Most of the time, I refer to what we are doing in English, for a couple of reasons.
One is that repeating a word without the thought is like yelling at someone in a foreign language expecting them to magically understand because your voice is louder.
As far as correction, we merely repeat the technique once, then let the instructor continue correction.
What seems to work the best is the testing sheets with the techniques to be learned where the student can write remarks about what the technique is in their own thoughts.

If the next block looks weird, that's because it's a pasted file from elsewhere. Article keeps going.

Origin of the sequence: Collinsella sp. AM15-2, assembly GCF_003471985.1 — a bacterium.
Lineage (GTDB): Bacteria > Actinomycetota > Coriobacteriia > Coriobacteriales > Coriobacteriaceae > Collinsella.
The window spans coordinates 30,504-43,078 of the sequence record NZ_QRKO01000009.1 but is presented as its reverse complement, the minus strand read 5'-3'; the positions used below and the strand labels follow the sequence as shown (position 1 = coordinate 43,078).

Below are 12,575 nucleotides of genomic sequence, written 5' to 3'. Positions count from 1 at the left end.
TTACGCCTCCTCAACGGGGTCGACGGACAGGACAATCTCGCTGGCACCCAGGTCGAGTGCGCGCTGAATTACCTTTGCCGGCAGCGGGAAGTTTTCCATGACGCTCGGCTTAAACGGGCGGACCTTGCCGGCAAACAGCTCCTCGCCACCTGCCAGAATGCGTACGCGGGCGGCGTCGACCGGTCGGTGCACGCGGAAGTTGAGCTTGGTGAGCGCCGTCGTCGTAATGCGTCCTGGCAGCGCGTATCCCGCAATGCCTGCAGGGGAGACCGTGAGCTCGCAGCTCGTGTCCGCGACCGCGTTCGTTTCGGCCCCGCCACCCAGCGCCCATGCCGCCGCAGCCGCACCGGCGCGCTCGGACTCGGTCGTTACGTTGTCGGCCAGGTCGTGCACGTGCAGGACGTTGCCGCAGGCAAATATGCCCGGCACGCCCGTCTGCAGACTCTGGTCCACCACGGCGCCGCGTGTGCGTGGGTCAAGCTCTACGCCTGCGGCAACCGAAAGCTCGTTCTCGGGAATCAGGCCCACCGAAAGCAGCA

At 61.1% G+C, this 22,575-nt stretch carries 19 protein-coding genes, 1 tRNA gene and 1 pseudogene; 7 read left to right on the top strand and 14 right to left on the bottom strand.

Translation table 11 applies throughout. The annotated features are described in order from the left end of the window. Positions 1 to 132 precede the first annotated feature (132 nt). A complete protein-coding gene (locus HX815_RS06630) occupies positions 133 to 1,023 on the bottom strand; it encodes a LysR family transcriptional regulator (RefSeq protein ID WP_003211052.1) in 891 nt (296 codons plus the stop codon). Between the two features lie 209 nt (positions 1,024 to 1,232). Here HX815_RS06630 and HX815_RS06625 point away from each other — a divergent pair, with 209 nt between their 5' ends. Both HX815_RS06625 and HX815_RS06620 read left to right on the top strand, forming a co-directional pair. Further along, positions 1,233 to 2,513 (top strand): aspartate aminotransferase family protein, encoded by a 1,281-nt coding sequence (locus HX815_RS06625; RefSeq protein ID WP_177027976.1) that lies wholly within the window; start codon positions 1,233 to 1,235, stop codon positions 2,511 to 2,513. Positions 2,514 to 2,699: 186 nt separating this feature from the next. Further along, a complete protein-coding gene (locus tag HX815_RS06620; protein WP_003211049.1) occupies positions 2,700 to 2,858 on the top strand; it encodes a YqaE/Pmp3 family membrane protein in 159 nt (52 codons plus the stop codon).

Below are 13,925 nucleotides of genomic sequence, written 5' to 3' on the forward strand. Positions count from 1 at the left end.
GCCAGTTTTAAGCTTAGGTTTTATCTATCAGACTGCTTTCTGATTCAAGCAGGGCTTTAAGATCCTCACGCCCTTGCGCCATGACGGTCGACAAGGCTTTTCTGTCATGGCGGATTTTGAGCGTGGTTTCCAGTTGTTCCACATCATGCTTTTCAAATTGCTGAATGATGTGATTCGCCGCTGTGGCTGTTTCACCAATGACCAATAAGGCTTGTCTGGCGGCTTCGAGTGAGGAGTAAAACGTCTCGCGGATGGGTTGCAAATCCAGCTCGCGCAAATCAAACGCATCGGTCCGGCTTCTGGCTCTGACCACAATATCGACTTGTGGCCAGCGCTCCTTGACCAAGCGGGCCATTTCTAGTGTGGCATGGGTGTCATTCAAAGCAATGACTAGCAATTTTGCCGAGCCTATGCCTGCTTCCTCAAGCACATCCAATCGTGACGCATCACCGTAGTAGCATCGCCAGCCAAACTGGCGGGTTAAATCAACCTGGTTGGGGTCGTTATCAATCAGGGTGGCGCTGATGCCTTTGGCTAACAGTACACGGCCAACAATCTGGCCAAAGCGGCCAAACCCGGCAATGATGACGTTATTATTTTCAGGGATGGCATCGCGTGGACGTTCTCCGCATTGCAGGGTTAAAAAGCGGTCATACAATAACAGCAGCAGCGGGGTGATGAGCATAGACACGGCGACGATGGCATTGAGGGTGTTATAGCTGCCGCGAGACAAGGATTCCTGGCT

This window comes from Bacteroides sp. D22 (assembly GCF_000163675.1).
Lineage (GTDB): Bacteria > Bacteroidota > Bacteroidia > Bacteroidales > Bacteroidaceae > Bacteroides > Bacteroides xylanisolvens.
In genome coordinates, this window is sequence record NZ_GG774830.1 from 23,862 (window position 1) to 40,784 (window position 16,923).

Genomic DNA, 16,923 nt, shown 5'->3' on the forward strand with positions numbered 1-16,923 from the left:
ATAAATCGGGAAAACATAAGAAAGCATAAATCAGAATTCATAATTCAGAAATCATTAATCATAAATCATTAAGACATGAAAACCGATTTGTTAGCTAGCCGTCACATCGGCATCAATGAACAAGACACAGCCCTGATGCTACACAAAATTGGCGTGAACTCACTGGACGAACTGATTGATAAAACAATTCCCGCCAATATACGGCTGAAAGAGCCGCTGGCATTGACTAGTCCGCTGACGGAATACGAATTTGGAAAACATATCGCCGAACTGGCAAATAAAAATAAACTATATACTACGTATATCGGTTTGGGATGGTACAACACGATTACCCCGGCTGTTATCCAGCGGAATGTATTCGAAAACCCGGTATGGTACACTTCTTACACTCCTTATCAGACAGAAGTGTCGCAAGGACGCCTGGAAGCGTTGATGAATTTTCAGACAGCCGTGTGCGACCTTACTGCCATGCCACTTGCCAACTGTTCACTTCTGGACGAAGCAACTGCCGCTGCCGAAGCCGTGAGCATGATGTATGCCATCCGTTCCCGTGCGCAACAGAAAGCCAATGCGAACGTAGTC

As for me, I do it in practice a long long time before I can pronounce it in Japanese or remember the Japanese term for what ever we are practicing that day.
I do find that new students respond to thinking of the practice in English when they speak English, even if they are being instructed with Japanese terminology.
Must be some kind of thought process that allows the mind to function within the physical practice while assimulating the language ... all I know is that I would rather have the physical practice before the language so they don't get out of control and crank too hard during practice.
Words never seem to increase or decrease the level of safety in physical practice, especially in naming the technique to be practiced.
Maybe Aikido is a fancy game of Simon Sez?